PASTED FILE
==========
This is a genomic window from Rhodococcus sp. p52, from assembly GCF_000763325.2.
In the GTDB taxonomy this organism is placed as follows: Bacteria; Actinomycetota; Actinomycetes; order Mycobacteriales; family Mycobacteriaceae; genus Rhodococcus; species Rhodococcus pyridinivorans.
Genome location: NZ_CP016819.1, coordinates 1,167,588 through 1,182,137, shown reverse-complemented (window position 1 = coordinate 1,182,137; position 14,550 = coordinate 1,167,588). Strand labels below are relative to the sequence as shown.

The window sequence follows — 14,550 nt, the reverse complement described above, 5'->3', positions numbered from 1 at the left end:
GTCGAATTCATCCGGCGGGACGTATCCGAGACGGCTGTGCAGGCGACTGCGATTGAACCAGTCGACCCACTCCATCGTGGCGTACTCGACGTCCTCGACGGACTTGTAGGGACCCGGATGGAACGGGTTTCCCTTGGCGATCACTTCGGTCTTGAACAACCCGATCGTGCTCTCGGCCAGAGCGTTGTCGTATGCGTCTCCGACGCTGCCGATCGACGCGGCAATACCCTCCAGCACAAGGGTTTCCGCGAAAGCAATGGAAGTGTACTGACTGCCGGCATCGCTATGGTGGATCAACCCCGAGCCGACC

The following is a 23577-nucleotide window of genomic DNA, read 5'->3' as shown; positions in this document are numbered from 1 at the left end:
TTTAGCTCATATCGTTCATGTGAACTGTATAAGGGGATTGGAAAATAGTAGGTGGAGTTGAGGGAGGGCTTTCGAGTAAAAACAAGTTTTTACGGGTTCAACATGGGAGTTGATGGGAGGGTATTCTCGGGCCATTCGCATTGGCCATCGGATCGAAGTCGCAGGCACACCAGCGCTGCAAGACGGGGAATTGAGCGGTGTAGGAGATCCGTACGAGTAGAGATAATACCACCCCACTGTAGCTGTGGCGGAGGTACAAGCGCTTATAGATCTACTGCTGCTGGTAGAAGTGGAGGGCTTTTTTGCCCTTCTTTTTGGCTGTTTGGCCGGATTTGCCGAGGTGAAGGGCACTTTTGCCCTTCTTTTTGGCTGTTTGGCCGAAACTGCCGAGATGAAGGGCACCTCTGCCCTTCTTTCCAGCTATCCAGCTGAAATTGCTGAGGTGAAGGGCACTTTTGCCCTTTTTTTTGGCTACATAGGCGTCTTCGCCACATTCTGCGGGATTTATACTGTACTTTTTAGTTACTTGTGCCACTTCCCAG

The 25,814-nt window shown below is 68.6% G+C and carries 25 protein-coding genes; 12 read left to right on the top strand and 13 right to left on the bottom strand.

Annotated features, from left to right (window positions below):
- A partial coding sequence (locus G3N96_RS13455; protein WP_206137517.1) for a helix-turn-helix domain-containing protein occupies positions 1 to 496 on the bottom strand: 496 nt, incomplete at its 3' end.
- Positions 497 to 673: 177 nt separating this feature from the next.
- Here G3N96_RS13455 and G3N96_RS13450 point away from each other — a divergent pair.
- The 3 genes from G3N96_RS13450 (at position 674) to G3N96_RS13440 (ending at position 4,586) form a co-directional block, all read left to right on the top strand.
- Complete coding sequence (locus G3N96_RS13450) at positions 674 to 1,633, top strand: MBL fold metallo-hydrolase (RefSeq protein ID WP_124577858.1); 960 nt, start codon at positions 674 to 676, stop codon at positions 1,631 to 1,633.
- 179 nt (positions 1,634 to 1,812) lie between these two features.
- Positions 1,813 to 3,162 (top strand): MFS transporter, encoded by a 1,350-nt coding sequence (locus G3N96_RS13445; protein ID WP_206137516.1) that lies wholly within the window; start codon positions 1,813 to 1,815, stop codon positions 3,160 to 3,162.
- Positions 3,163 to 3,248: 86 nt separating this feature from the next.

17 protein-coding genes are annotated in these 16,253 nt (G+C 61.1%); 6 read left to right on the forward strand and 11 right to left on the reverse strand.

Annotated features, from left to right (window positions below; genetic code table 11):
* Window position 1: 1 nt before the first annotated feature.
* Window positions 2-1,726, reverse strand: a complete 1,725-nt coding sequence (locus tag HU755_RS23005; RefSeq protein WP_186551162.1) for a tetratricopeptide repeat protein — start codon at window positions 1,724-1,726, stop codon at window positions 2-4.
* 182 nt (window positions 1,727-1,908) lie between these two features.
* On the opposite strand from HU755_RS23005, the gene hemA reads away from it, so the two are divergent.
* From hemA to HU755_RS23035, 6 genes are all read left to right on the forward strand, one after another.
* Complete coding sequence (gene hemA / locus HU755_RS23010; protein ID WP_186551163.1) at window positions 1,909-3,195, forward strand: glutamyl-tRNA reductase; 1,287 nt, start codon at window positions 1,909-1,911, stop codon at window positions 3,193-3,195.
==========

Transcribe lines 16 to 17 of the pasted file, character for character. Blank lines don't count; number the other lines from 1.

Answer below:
- Positions 1,813 to 3,162 (top strand): MFS transporter, encoded by a 1,350-nt coding sequence (locus G3N96_RS13445; protein ID WP_206137516.1) that lies wholly within the window; start codon positions 1,813 to 1,815, stop codon positions 3,160 to 3,162.
- Positions 3,163 to 3,248: 86 nt separating this feature from the next.